Canadian War Museum challenge inspires knitters across CanadaFebruary 9, 2016
For immediate release
Ottawa, Ontario, February 9, 2016 — The Canadian War Museum is pleased to announce the overwhelmingly successful results of the knitting challenge that was launched last November, in conjunction with the current exhibition World War Women. The final tally was 1,841 submissions, which included knitted and crocheted hats, mittens, scarves, socks and even a balaclava based on a Second World War Navy pattern.
“We are gratified by the incredible response to this challenge,” said Stephen Quick, Director General of the Canadian War Museum. “It was wonderful to not only see the level of interest, but also to see the connections that many knitters made to their own personal and family stories.”
The Canadian Red Cross estimates that 750,000 volunteers knit 50 million articles during the Second World War. The Museum launched their initiative to highlight this fact, and to connect contemporary knitters with wartime women and the spirit of compassion that drove their efforts.
The initial request for items spread quickly through knitting networks and generated a string of heartfelt comments on social media. “As a military spouse and avid knitter,” wrote one participant on Facebook, “I can’t say how much this project touches my heart.” Participants shared stories as well as knitting patterns from the Second World War era, including specialized patterns for mittens with a separated trigger finger. Visitors were also invited to contribute knitted items during Awesome Knitting, a special Awesome Sunday event in November.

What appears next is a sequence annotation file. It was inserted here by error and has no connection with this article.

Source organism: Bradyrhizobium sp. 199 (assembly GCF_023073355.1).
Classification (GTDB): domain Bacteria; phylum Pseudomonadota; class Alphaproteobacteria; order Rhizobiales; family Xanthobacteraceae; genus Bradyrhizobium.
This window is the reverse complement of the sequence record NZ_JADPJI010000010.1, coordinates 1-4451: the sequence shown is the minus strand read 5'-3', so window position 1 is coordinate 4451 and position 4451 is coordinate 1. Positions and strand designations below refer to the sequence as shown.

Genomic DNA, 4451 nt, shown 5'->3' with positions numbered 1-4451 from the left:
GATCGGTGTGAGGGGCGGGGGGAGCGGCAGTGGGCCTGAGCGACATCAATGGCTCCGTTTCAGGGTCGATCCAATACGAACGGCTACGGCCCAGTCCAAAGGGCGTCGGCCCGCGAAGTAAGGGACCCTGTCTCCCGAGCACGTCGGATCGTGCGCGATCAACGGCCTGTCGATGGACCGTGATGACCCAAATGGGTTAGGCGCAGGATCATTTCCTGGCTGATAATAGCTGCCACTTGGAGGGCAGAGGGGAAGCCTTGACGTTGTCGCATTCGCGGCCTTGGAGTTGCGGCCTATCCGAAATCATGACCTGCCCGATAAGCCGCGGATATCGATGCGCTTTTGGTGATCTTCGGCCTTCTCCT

Items were received from local knitters as well as from other parts of Ontario, British Columbia, New Brunswick, Newfoundland and Nova Scotia, and from locations as far away as California and England. Many items were accompanied by touching messages explaining the knitters’ personal connections to the exercise.
The donated items will now be turned over to IODE Canada. Founded in 1900, the Imperial Order of the Daughters of the Empire (IODE) supported wartime knitting campaigns during both the First and Second World Wars. IODE Canada will distribute the donations to various organizations in need of woollen items this winter.
World War Women highlights the crucial role women played during both World Wars — working, volunteering and serving in uniform — and shows how their contributions challenged society’s perceptions of women. For those interested in learning more, the exhibition runs until April 3, 2016.
The Canadian War Museum is Canada’s national museum of military history. Its mission is to promote public understanding of Canada’s military history in its personal, national, and international dimensions. Work of the Canadian War Museum is made possible in part through financial support of the Government of Canada.
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Director, Public Affairs
Canadian War Museum
Avra Gibbs Lamey
Senior Communications and Media Relations Officer, Canadian War Museum